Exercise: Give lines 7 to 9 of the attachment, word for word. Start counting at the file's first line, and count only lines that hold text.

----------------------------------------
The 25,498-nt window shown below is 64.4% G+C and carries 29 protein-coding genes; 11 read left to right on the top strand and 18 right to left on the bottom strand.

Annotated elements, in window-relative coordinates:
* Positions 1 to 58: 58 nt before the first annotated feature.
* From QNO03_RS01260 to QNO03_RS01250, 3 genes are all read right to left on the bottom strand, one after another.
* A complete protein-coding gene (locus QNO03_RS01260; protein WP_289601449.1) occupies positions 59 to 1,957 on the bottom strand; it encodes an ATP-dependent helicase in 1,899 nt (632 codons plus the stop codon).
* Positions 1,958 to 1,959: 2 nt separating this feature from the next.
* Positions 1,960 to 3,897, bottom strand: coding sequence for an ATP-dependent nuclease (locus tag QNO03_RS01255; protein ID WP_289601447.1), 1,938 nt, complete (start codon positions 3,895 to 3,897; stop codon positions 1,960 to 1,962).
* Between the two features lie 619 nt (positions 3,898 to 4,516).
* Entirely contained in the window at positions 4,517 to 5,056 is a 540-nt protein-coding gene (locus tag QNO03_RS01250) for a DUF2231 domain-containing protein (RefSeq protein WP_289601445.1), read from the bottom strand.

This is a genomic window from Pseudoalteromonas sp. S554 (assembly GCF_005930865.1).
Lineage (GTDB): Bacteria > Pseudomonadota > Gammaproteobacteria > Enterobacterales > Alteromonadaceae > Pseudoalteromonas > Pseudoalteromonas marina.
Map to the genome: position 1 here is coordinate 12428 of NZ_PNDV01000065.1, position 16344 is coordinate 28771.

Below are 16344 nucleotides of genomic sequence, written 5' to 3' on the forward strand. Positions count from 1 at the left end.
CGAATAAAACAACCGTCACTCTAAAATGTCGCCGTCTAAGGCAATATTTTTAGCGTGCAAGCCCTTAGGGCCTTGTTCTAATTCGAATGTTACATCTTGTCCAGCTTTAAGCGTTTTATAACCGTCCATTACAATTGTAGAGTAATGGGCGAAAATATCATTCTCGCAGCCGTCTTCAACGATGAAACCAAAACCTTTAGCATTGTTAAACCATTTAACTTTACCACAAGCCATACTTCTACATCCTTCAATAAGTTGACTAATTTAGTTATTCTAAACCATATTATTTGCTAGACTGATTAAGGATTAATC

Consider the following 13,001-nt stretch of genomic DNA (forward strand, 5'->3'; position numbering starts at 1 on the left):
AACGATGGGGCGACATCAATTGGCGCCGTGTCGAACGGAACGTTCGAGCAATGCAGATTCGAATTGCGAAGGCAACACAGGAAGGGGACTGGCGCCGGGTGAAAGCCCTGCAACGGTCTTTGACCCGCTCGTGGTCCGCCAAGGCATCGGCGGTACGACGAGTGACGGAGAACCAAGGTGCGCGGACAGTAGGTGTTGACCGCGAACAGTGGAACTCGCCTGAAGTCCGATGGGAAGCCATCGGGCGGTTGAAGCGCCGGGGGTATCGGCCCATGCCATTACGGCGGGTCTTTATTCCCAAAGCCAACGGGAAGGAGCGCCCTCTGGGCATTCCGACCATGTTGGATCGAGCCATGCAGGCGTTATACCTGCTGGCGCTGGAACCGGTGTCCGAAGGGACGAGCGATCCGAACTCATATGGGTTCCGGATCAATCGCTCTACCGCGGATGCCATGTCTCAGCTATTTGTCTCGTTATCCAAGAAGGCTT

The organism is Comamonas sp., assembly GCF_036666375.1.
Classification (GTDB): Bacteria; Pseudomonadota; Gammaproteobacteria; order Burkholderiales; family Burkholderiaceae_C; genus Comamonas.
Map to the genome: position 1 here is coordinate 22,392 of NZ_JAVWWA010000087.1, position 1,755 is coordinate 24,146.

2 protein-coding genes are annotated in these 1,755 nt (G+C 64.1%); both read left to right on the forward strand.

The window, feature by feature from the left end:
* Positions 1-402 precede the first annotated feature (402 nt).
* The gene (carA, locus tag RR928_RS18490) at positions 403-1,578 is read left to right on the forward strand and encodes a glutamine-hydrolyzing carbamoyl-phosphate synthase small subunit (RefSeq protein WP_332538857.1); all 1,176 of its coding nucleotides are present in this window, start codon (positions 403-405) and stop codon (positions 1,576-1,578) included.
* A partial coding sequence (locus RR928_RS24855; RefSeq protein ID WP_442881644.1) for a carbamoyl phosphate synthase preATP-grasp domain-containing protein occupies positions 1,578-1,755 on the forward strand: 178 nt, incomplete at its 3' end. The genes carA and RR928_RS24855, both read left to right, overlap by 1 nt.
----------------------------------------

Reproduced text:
* Positions 1,960 to 3,897, bottom strand: coding sequence for an ATP-dependent nuclease (locus tag QNO03_RS01255; protein ID WP_289601447.1), 1,938 nt, complete (start codon positions 3,895 to 3,897; stop codon positions 1,960 to 1,962).
* Between the two features lie 619 nt (positions 3,898 to 4,516).
* Entirely contained in the window at positions 4,517 to 5,056 is a 540-nt protein-coding gene (locus tag QNO03_RS01250) for a DUF2231 domain-containing protein (RefSeq protein WP_289601445.1), read from the bottom strand.